China's Job-Saving Coal Fix May Mean More Trouble in AppalachiaBloomberg News
Biggest coal region proposes boosting exports to save industry
Coal mining faces a 9% capacity cut, 1.3 million job losses
China’s biggest coal region has a fix for the country’s glut that may send shivers through miners from the U.S. Appalachian Mountains to Australia’s Hunter Basin.
The Chinese government wants to shut roughly 9 percent of its production capacity to shrink its industrial sector and clean its polluted skies. That means dismissing 1.3 million coal workers, risking social unrest that Beijing wants to avoid. An alternative touted by the northern province of Shanxi, which produces more coal than any country other than China, is to keep mines running and ship the excess overseas.
As its economy slows and shifts from manufacturing, China’s confronting the aftermath of decades of expansion that left it with excess industrial capacity. It’s responded by raising exports, causing havoc for global steel producers, aluminum smelters and oil refiners. If its biggest coal producers follow suit, it spells trouble for a market beleaguered by the weakest prices in a decade.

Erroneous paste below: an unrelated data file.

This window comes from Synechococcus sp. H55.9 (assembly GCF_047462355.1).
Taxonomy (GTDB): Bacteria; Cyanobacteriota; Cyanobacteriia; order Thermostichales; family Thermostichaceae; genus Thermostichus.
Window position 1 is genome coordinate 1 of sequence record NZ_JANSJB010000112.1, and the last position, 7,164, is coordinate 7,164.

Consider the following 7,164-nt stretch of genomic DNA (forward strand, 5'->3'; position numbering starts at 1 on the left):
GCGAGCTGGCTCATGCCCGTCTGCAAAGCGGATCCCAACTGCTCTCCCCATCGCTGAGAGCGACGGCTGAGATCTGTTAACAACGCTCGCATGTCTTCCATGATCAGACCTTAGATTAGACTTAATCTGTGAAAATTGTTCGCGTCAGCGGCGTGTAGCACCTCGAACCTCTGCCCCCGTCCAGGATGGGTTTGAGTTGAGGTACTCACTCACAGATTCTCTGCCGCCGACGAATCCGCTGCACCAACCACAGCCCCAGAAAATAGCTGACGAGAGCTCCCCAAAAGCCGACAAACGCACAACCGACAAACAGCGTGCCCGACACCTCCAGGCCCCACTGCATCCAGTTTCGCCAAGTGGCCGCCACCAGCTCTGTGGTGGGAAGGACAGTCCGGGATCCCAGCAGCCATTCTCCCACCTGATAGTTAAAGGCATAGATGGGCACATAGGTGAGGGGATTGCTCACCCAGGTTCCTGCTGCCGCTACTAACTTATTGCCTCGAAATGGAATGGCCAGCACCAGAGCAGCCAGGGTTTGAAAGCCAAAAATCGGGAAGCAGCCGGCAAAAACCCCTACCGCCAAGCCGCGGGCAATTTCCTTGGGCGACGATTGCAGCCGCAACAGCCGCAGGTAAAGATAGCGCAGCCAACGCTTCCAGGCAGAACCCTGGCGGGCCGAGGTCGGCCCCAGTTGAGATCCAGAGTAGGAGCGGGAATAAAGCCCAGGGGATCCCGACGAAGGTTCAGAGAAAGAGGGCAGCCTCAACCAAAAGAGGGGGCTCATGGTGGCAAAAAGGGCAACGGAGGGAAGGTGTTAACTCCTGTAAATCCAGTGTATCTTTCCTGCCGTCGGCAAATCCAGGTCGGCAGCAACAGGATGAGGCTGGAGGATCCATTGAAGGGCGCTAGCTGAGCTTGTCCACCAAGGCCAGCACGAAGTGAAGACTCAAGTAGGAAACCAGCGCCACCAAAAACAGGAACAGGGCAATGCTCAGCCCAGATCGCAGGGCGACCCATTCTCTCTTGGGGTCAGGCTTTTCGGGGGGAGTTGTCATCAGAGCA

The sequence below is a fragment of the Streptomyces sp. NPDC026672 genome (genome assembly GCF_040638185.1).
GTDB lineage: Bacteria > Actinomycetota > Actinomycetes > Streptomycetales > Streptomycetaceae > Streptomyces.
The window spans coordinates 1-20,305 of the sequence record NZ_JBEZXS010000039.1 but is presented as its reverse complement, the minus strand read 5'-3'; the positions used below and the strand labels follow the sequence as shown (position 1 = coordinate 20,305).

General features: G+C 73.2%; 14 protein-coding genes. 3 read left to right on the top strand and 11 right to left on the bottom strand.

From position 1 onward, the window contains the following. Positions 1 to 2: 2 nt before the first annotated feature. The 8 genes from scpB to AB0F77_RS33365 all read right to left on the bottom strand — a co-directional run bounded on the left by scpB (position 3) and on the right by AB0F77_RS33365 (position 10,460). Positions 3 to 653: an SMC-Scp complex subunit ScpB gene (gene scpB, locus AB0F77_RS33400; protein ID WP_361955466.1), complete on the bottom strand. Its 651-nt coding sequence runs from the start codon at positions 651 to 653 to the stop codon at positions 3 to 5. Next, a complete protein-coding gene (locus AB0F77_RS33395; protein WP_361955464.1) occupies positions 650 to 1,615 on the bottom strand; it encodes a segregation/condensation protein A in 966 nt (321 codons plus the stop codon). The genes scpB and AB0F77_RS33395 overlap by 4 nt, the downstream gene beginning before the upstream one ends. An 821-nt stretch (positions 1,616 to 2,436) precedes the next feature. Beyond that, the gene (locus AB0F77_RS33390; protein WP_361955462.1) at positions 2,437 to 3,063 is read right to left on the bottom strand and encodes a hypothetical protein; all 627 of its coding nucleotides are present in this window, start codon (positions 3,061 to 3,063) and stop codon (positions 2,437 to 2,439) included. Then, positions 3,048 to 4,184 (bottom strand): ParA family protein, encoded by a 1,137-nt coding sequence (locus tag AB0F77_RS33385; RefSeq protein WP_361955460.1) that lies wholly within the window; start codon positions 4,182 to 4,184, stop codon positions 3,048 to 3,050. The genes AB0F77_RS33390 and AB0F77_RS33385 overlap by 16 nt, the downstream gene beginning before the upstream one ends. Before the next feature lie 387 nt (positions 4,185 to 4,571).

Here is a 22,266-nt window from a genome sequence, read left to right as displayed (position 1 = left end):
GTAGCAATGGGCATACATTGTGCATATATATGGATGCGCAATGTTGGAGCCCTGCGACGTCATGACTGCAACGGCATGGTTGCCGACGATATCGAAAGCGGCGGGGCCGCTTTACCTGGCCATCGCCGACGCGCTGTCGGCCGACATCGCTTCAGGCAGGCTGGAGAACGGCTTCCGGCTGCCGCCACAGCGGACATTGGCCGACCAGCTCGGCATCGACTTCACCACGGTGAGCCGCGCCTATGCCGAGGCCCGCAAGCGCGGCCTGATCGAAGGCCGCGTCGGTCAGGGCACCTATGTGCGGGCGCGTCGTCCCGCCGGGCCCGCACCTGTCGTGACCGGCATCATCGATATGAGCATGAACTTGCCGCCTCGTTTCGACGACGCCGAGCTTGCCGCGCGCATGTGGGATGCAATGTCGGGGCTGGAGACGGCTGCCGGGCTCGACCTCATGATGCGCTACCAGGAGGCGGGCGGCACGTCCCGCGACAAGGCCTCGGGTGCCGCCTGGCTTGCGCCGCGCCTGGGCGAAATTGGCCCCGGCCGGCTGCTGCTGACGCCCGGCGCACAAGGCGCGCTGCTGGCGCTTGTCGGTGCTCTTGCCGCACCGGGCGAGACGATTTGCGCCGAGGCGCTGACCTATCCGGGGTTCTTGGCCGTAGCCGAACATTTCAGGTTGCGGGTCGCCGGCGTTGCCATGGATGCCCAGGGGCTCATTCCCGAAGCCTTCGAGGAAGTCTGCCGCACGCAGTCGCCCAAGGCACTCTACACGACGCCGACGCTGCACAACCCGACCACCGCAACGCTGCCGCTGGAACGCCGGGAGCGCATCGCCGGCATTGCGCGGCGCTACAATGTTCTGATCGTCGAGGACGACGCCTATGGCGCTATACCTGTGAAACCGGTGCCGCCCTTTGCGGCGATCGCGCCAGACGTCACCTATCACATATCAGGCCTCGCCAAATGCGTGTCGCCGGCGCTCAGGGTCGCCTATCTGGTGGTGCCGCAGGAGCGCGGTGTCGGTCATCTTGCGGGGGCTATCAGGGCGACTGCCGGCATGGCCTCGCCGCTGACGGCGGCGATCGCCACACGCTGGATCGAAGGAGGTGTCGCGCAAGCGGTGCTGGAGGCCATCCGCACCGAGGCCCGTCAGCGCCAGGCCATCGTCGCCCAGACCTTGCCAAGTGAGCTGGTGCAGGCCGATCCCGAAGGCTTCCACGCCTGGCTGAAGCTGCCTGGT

“China increasing exports would come at the exact wrong time -- that’s the last thing the market needs,” said Andrew Cosgrove, an analyst with Bloomberg Intelligence. “Everyone else is doing their job of cutting supply. It would just ding whatever kind of light there was at the end of the coal supply-demand tunnel."
Shanxi produced 944 million metric tons last year, the biggest contributor to China’s 3.68 billion tons of output and more than the entire U.S., the world’s second-biggest producer. The Asian nation imported 204 million tons in 2015, down 30 percent, while exporting only 5.33 million. China’s coal industry employs more than 6 million people.
The province said in a proposal this month that it will control new projects and seek overseas markets. Shanxi, dependent on coal-related industries for 80 percent of its economy, is proposing that the central government reduce or scrap export quotas and cut taxes.